By Yoshiaki Hotaka / Yomiuri Shimbun Senior WriterThe saying “on life’s stage, always be prepared for the future” is a warning to people who are puffed up with pride and an encouragement to those who are experiencing hardship.
These wise words probably mean that we can’t achieve anything greater if we’re satisfied with our current success, and that we can stand tall amid any kind of hardship if we regard it as a valuable test.
Beginning with Japan’s first general election in 1890, Yukio Ozaki was elected to the Diet 25 times in a row. He served in the House of Representatives for 63 years until 1953.
Ozaki’s pen name was Gakudo. He wrote the saying “on life’s stage ...” with his shaky hand holding an ink brush, although he was already in his twilight years at age 94.
His calligraphy is now exhibited in the Parliamentary Museum, which stands in front of the Diet Building.
Ozaki was dubbed “the father of parliamentary government” and “a god of constitutional politics” in Japan. This is not only because he was elected to the Diet so many times and served as a lower house member for so long; it is also because Ozaki always confronted the forces that slighted the Diet, such as factions that originated in feudal clans before the Meiji Restoration and the military.
Ozaki could do this because he had a strong political foothold, from which voters sent him to the lower house however harsh the oppression he endured.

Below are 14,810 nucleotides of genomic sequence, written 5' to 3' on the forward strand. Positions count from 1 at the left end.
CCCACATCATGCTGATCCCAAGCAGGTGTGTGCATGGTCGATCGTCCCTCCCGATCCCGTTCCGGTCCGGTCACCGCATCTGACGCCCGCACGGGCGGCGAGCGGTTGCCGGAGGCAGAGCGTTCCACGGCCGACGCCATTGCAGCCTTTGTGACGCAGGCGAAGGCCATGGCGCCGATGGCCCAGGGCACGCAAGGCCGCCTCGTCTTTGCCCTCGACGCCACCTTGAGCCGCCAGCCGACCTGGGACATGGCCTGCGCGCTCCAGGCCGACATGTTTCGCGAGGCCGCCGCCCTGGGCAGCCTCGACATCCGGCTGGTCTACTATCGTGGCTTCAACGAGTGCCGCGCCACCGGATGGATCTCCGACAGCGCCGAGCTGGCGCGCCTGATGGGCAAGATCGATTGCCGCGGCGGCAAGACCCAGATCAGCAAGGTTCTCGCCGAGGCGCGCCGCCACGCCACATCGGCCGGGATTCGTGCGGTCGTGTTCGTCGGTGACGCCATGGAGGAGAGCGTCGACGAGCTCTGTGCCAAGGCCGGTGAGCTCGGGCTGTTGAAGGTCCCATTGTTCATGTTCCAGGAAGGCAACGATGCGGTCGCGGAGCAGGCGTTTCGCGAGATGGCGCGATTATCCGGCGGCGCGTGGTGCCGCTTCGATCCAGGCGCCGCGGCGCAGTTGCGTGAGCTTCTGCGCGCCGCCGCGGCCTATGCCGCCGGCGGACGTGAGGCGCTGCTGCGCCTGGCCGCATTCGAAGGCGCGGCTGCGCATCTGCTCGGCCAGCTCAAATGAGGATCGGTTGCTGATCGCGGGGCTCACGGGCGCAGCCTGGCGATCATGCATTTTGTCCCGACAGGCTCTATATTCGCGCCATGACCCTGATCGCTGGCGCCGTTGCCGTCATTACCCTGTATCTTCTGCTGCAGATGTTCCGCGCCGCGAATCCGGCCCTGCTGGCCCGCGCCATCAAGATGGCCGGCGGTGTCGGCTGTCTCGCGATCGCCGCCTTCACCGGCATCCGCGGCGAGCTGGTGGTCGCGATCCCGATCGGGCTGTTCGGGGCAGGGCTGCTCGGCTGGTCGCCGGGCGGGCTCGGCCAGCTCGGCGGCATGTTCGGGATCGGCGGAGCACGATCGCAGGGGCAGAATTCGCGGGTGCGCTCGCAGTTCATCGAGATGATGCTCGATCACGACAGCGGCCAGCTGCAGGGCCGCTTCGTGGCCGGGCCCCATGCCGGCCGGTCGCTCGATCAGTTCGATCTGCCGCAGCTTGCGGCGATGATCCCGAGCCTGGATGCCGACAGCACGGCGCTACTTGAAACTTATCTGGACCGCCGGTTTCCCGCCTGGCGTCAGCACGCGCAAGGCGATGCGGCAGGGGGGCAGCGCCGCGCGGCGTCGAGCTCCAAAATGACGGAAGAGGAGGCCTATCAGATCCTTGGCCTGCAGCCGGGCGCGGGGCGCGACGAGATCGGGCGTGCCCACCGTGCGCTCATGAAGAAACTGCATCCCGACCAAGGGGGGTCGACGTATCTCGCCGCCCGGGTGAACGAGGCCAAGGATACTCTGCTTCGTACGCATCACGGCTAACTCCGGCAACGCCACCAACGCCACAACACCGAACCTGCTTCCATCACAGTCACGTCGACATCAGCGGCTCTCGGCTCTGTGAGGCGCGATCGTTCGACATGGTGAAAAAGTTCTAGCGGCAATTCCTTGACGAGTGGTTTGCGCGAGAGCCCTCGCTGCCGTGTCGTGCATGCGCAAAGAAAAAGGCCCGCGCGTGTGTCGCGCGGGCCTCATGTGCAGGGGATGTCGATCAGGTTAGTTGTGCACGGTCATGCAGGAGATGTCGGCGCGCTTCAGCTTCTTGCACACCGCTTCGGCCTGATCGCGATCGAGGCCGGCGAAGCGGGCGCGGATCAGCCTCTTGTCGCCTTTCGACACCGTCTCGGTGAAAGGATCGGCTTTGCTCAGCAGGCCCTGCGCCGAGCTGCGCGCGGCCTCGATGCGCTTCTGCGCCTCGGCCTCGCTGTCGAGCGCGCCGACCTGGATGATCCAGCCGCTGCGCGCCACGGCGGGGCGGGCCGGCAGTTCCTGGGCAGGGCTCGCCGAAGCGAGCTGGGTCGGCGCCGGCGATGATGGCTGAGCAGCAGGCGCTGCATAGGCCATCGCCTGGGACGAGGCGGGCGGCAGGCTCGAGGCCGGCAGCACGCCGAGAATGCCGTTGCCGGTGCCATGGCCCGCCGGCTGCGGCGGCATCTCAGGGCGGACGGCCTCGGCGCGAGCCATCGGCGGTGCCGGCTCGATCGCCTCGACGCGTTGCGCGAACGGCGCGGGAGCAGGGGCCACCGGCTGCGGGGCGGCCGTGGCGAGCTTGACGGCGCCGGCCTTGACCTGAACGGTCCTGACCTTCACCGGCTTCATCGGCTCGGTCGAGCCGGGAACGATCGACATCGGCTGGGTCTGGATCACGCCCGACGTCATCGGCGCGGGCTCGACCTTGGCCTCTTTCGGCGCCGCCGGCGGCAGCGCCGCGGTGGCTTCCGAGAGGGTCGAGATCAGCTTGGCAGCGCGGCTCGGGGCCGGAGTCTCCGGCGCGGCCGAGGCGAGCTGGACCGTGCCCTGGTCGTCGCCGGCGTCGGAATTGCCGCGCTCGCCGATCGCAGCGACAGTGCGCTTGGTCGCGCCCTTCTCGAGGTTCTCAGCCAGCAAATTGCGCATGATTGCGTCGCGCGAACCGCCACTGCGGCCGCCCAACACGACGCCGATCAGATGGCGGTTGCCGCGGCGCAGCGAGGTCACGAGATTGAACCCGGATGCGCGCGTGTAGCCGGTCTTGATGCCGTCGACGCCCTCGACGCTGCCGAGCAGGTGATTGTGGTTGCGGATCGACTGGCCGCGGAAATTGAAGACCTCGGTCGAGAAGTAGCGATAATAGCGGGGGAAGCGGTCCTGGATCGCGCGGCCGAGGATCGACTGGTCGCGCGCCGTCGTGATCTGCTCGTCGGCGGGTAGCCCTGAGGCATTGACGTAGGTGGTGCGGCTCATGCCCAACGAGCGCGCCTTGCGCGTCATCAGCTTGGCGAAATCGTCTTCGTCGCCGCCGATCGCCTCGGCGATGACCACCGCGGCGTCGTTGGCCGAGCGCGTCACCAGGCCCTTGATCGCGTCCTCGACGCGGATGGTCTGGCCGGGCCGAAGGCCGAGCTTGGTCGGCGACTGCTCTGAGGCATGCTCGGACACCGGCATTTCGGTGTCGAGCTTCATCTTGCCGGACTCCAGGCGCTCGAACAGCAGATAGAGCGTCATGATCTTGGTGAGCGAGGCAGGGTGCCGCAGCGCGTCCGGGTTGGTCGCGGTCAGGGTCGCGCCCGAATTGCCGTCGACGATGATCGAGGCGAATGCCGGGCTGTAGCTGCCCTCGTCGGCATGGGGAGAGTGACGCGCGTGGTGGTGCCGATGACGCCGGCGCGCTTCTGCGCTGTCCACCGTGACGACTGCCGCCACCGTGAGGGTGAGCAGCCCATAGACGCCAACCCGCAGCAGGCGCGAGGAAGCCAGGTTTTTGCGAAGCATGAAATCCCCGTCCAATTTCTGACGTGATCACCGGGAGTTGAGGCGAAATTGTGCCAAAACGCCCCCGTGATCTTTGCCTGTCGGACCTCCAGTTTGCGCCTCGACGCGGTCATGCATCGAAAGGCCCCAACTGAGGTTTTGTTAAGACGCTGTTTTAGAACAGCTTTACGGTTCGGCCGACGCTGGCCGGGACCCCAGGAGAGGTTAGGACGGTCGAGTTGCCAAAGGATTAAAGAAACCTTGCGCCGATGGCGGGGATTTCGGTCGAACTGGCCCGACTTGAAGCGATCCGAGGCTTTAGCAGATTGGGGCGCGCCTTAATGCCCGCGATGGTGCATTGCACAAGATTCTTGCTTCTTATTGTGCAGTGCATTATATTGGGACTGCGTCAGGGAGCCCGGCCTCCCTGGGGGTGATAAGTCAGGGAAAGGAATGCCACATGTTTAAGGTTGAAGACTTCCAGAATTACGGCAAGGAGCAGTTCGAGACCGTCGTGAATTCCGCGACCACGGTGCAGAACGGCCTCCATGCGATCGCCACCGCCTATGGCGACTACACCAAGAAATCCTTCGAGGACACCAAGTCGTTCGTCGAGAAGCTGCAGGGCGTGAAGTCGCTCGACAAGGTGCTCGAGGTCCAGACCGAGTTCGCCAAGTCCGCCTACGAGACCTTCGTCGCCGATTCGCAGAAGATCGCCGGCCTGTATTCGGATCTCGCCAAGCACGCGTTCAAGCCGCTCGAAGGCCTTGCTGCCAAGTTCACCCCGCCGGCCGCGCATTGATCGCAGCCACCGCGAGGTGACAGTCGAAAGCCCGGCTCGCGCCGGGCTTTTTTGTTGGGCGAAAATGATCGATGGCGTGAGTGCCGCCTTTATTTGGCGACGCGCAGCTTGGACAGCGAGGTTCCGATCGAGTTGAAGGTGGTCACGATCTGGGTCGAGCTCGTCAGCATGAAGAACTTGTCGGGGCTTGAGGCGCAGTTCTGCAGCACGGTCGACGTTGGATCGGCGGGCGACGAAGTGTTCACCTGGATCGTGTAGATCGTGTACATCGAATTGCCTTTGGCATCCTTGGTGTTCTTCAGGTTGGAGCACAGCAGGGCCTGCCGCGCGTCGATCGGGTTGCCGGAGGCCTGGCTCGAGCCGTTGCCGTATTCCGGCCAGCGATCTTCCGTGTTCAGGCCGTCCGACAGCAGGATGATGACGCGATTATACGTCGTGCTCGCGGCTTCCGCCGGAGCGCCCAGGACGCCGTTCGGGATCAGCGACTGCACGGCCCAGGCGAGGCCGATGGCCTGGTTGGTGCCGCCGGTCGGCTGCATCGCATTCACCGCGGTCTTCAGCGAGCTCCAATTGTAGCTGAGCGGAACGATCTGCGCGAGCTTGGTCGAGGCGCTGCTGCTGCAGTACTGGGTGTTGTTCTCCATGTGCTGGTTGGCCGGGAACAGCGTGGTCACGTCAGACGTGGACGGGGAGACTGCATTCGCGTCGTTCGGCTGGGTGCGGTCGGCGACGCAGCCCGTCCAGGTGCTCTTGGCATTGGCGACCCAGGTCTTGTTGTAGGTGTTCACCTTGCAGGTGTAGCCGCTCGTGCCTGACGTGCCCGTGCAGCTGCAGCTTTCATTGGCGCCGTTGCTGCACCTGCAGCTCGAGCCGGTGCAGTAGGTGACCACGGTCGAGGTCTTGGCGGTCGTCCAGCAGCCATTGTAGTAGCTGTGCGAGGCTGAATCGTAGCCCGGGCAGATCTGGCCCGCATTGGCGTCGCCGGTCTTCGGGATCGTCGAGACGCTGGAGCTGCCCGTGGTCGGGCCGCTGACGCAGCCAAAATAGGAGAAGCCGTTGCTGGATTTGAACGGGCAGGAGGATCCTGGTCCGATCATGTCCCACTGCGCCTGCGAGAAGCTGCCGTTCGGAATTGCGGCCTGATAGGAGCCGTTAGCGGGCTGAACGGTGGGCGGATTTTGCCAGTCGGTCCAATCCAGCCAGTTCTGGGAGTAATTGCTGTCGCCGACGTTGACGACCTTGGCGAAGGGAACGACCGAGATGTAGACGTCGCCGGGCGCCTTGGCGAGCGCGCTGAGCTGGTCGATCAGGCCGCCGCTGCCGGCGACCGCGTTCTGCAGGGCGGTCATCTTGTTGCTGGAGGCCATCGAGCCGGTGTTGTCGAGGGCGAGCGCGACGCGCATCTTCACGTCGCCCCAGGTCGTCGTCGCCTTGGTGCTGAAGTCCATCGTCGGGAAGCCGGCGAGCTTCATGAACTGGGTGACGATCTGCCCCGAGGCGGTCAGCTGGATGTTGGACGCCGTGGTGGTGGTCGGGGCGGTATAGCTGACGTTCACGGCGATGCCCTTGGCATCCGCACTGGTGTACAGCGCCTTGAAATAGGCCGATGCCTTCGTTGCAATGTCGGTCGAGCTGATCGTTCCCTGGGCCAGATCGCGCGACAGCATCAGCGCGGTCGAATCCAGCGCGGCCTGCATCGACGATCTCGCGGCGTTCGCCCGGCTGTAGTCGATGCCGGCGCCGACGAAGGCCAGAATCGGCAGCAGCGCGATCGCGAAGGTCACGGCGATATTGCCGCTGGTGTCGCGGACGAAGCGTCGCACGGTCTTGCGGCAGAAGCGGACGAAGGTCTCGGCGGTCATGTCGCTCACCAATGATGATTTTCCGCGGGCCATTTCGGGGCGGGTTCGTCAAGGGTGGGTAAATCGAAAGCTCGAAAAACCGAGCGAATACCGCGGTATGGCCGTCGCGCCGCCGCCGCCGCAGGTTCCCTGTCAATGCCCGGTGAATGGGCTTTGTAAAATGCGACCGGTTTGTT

His constituency was in the south of Mie Prefecture, the central part of which is today’s city of Ise.
His father was assigned there as a bureaucrat, so in his boyhood, Ozaki studied at Toyomiyazaki Bunko, a school with close ties to Ise Jingu shrine. The school gave instruction on subjects which were new in those years, such as English.
Ozaki learned during his school days about the ideas of freedom and democracy, and was deeply impressed. In Ise, Ozaki became aware of politics.
Today the Ozaki Gakudo Memorial House stands as if watching lines of cherry trees beside the Miyagawa river, which flows through the city.
“People in Ise were proud of Ozaki, who demonstrated his ideal of politics toward people all over the nation. Everyone supported him without pay, thinking that they must not make him lose in elections,” said Kenzo Okumoto, 69, director of the memorial house.
In the early years of the Showa period, Ozaki’s political ally Tsuyoshi Inukai was assassinated in the May 15 incident. Soon later, he lost his wife to disease.
Ozaki himself developed an ailment and became bedridden. Sunk into depression, he was struck by the wise words “on life’s stage ...,” like a message from heaven into his brain.
Until then, Ozaki had felt helpless due to the rise of the military. But he then began regaining his fighting spirit.
Then in his mid-70s, Ozaki recovered from the depths of despair with the words of wisdom as the first step to his revival.
Life returns to street
Ise, Mie Prefecture, is the home of Ise Jingu shrine. Just outside the south exit of Iseshi Station, which accommodates JR and Kintetsu train lines, is the approach leading to the Geku section of the shrine, which is also known as Toyouke Daijingu shrine.